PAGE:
*
banner

Book: The Cambridge Encyclopedia of Brass Instruments

Edited by Trevor Herbert, Arnold Myers and John Wallace
Cambridge University Press


stars
This outstanding book (now published in hardback and paperback), edited by three celebrated authorities on the history, design and performance of brass instruments, and aided by 32 experts from fifteen different countries across the globe, will undoubtedly become a definitive reference publication.

Its scope, from antiquity to the modern day is backed by forensic research and analysis. Each page and appendix is an education in itself; from Abblasen to Zorzi Trombetta da Modon, Jean Baptiste Arban and Wilhelm Wieprecht to lists of brass makers and didactic works.  

Essential reading

The academic rigour imposed on the selection of entries is explained in a clear opening ‘guide’, with Prof Herbert providing an essay introduction that you suspect will be liberally plagiarised by many an undergraduate (let alone journalist) in the years to come. It is essential reading.

Its 612 pages see the familiar sit comfortably with the incredible, the forgotten resurrected to gain renewed appreciation alongside the famous.

There are pioneers and performers, instruments, inventors and entrepreneurs - each contribution and its importance marked, explained, referenced and cited; from the bizarreness of the cornophone and sudrophone to the ever expanding list of modern day Chinese manufacturers and the cornett fingerings and trombone slide positions from around 1600 by Italian music theorist Aurelio Virgiliano. 

You are also left to wonder what would have happened to the brass band movement if Tsar Nicholas of Russia had spent more time championing the adoption of British made instruments instead of messing about with Rasputin and resisting democracy.

Its 612 pages see the familiar sit comfortably with the incredible, the forgotten resurrected to gain renewed appreciation alongside the famous.  There are pioneers and performers, instruments, inventors and entrepreneurs - each contribution and its importance marked, explained, referenced and cited.  

Heart of Darkness

Elsewhere, the entries covering Africa and South America are particular revelations; the haunting image of the young brass band players of the Boma training school for policemen in Congo Free State in 1897 a joyless snapshot of the fetid, inhumane underbelly of King Leopold of Belgium’s African empire. It is taken just two years before Joseph Conrad’s ‘Heart of Darkness’ was published. 

The impact of the British brass band movement also has its place. Bands such as Besses, Black Dyke, Cory, Cyfarthfa, Foden's and Meltham Mills have entries alongside the Victorian giants of Gladney, Swift and Owen.  

The musical mark made by Vinter, Sparke, Howarth and Snell (amongst many) is highlighted alongside John Henry Iles, Enderby Jackson and Harry Mortimer, whilst the technical appreciation of the development of  brass band instrumentation from Sax and Distin to Besson and beyond will keep engineering students enthralled.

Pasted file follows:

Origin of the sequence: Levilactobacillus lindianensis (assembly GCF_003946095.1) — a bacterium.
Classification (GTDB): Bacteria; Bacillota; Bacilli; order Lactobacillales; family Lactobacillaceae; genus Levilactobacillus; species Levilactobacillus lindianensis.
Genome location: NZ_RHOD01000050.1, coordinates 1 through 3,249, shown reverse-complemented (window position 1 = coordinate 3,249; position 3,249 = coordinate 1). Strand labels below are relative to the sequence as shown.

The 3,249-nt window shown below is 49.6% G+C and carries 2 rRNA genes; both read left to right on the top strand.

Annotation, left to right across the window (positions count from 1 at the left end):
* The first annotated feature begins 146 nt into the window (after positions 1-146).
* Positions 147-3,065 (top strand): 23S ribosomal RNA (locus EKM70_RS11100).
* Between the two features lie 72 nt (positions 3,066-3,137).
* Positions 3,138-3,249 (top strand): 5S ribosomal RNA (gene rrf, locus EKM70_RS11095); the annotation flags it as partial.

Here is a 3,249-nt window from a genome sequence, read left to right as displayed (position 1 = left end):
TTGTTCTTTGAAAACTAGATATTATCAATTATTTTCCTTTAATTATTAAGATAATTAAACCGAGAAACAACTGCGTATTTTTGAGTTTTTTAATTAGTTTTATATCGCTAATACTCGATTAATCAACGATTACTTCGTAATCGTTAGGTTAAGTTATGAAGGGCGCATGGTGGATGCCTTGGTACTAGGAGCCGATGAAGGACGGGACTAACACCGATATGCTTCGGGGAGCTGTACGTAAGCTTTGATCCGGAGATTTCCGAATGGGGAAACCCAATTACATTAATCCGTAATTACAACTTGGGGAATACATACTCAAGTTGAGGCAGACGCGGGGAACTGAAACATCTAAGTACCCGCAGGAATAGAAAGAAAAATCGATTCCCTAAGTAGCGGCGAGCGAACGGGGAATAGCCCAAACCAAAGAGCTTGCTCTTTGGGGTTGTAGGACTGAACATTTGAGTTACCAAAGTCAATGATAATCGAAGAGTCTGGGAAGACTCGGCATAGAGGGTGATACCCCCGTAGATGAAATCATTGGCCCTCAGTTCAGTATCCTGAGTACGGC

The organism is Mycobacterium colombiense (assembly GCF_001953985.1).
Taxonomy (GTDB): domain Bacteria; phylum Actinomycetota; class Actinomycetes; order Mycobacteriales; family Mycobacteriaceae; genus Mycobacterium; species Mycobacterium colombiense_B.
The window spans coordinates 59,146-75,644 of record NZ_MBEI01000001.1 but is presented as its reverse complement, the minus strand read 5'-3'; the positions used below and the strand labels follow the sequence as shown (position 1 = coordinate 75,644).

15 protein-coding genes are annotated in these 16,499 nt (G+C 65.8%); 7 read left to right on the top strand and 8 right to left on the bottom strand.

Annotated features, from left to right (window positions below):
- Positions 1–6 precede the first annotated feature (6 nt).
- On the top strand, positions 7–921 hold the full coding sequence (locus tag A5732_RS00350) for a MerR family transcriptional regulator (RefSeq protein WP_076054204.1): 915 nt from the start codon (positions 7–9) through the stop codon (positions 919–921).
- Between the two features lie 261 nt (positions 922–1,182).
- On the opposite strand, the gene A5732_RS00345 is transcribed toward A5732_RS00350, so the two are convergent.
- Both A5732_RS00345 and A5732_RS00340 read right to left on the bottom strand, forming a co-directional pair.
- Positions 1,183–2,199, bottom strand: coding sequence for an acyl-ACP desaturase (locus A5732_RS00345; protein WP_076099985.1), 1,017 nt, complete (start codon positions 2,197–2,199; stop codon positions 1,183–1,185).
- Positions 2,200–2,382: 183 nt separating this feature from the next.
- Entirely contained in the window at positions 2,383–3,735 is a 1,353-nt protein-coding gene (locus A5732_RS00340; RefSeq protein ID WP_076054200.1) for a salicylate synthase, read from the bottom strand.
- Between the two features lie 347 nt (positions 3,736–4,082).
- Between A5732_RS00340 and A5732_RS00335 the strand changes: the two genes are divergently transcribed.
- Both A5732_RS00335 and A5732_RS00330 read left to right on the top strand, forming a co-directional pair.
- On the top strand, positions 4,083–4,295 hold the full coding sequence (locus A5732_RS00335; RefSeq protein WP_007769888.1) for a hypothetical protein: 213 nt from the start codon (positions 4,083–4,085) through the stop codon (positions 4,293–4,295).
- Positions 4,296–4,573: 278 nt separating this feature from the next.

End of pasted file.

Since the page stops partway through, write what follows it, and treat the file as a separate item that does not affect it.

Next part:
Open to any page and you will become more informed.

It is a book of academic significance and rich occasional interest to anyone who wants to know more about the world of brass.

Iwan Fox


Available from various outlets including:
http://www.thewallacecollectionshop.world/product/the-cambridge-encyclopedia-of-brass-instruments/

Support us for less than a cup of coffee...

4BR wants to ensure that the brass band movement remains vibrant and relevant. We also want to be able to question, challenge and critically examine those who run and play in it, producing high quality journalism that informs as well as entertains our readers.

So if like us you value a strong, independent perspective on the brass band world - then why not consider becoming a supporter and help make our future and that of a burgeoning brass band movement more secure.

So one less cappuccino then?

Support us    



Black Dyke Band - Gladstone Theatre

Sunday 26 January • Gladstone Theatre, Greendale Road,Birkenhead,. Wirral CH62 4XB


Contest: Brass in the Wire

Sunday 26 January • Pyramid and Parr Hall, Palmyra Square, Warrington WA1 1BL


Tredegar Town Band - RNCM Festival of Brass

Sunday 26 January • Royal Northern College of Music. 124 Oxford Road, Manchester M13 9RD


Regent Hall Concerts - Guards Virtuosi

Friday 31 January • Charlton House. Charlton Road. London. SE7 8RE SE7 8RE


Regent Hall Concerts - Countess of Wessex's String Orchestra

Friday 31 January • Regent Hall (The Salvation Army). 275 Oxford Street . (Opposite RESERVED). London. W1C 2DJ W1C 2DJ


Frampton on Severn Silver Band

January 26 • We are a friendly non-contesting band in Gloucestershire looking for players, in particular cornets, euphonium and Eb bass, but all are welcome. We play at local events and bandstand jobs, and practice on Tuesday evenings just off J13 of the M5.


Heath Band

January 26 • Our Friendly and growing band would be delighted to welcome players of all ages and abilities on all instruments, but especially solo horn, euphonium, solo cornet and percussion. Based near Leighton Buzzard we rehearse on Wednesday evenings.


Heath Band

January 26 • Our friendly band is looking for a new MUSICAL DIRECTOR. Based near Leighton Buzzard we practise on a Wednesday evening. We are a long established band with a mixed ability of players of all ages seeking an MD who will continue to move the band forward.


Dr. Stephen Arthur Allen

D. Phil. (Oxon) [Ph.D Oxford University], GBSM, LTCL, ABSM, ALCM, Cert. Ed.


               

 © 2020 4barsrest.com Ltd